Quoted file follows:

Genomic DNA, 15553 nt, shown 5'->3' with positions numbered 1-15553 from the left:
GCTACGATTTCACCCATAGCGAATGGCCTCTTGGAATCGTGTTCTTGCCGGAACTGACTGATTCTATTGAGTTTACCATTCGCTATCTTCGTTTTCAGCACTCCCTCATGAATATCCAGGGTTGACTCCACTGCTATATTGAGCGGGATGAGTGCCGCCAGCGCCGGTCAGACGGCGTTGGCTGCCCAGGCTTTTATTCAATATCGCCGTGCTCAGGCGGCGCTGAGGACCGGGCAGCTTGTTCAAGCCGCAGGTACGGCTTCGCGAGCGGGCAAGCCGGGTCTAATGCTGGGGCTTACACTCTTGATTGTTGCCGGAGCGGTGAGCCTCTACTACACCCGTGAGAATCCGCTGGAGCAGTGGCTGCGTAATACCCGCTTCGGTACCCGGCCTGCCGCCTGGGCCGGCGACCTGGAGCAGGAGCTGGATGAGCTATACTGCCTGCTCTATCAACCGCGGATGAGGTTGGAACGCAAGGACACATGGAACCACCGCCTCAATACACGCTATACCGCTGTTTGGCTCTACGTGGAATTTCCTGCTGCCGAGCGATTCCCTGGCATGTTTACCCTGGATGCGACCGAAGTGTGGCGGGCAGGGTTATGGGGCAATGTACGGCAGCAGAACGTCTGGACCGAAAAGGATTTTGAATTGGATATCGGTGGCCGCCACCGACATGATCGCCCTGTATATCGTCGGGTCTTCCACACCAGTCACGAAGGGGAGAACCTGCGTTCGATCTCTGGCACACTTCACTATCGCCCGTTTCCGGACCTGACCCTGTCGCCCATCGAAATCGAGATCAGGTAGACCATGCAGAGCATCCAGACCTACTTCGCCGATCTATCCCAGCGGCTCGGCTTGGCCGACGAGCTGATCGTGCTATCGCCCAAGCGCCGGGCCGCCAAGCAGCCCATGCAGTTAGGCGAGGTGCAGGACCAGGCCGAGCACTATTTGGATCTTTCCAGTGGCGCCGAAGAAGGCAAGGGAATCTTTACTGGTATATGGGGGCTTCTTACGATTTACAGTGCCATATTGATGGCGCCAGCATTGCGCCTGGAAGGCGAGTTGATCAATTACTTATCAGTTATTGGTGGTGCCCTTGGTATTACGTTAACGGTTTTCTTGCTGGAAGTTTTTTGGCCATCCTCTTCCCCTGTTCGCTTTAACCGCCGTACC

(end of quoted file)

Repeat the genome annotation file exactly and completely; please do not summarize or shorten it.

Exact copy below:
Genomic DNA, 15553 nt, shown 5'->3' with positions numbered 1-15553 from the left:
GCTACGATTTCACCCATAGCGAATGGCCTCTTGGAATCGTGTTCTTGCCGGAACTGACTGATTCTATTGAGTTTACCATTCGCTATCTTCGTTTTCAGCACTCCCTCATGAATATCCAGGGTTGACTCCACTGCTATATTGAGCGGGATGAGTGCCGCCAGCGCCGGTCAGACGGCGTTGGCTGCCCAGGCTTTTATTCAATATCGCCGTGCTCAGGCGGCGCTGAGGACCGGGCAGCTTGTTCAAGCCGCAGGTACGGCTTCGCGAGCGGGCAAGCCGGGTCTAATGCTGGGGCTTACACTCTTGATTGTTGCCGGAGCGGTGAGCCTCTACTACACCCGTGAGAATCCGCTGGAGCAGTGGCTGCGTAATACCCGCTTCGGTACCCGGCCTGCCGCCTGGGCCGGCGACCTGGAGCAGGAGCTGGATGAGCTATACTGCCTGCTCTATCAACCGCGGATGAGGTTGGAACGCAAGGACACATGGAACCACCGCCTCAATACACGCTATACCGCTGTTTGGCTCTACGTGGAATTTCCTGCTGCCGAGCGATTCCCTGGCATGTTTACCCTGGATGCGACCGAAGTGTGGCGGGCAGGGTTATGGGGCAATGTACGGCAGCAGAACGTCTGGACCGAAAAGGATTTTGAATTGGATATCGGTGGCCGCCACCGACATGATCGCCCTGTATATCGTCGGGTCTTCCACACCAGTCACGAAGGGGAGAACCTGCGTTCGATCTCTGGCACACTTCACTATCGCCCGTTTCCGGACCTGACCCTGTCGCCCATCGAAATCGAGATCAGGTAGACCATGCAGAGCATCCAGACCTACTTCGCCGATCTATCCCAGCGGCTCGGCTTGGCCGACGAGCTGATCGTGCTATCGCCCAAGCGCCGGGCCGCCAAGCAGCCCATGCAGTTAGGCGAGGTGCAGGACCAGGCCGAGCACTATTTGGATCTTTCCAGTGGCGCCGAAGAAGGCAAGGGAATCTTTACTGGTATATGGGGGCTTCTTACGATTTACAGTGCCATATTGATGGCGCCAGCATTGCGCCTGGAAGGCGAGTTGATCAATTACTTATCAGTTATTGGTGGTGCCCTTGGTATTACGTTAACGGTTTTCTTGCTGGAAGTTTTTTGGCCATCCTCTTCCCCTGTTCGCTTTAACCGCCGTACC